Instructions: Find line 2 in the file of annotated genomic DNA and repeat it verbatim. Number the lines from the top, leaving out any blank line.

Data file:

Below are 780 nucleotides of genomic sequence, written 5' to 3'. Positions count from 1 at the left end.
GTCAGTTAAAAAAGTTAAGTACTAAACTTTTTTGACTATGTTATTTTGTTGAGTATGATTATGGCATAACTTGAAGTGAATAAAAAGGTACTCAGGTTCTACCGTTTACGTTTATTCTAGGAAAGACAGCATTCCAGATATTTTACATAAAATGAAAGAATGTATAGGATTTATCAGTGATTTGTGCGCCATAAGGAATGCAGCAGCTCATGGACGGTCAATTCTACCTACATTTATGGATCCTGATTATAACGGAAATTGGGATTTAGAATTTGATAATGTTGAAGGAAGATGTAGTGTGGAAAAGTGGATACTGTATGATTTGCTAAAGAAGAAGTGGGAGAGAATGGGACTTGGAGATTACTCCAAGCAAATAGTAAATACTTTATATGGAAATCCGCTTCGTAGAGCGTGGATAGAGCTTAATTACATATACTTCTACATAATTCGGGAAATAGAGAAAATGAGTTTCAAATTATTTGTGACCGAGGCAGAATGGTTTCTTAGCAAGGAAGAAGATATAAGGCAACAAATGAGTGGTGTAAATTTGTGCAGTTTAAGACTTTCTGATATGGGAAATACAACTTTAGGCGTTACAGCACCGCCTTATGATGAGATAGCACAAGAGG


GTCAGTTAAAAAAGTTAAGTACTAAACTTTTTTGACTATGTTATTTTGTTGAGTATGATTATGGCATAACTTGAAGTGAATAAAAAGGTACTCAGGTTCTACCGTTTACGTTTATTCTAGGAAAGACAGCATTCCAGATATTTTACATAAAATGAAAGAATGTATAGGATTTATCAGTGATTTGTGCGCCATAAGGAATGCAGCAGCTCATGGACGGTCAATTCTACCTACATTTATGGATCCTGATTATAACGGAAATTGGGATTTAGAATTTGATAATGTTGAAGGAAGATGTAGTGTGGAAAAGTGGATACTGTATGATTTGCTAAAGAAGAAGTGGGAGAGAATGGGACTTGGAGATTACTCCAAGCAAATAGTAAATACTTTATATGGAAATCCGCTTCGTAGAGCGTGGATAGAGCTTAATTACATATACTTCTACATAATTCGGGAAATAGAGAAAATGAGTTTCAAATTATTTGTGACCGAGGCAGAATGGTTTCTTAGCAAGGAAGAAGATATAAGGCAACAAATGAGTGGTGTAAATTTGTGCAGTTTAAGACTTTCTGATATGGGAAATACAACTTTAGGCGTTACAGCACCGCCTTATGATGAGATAGCACAAGAGG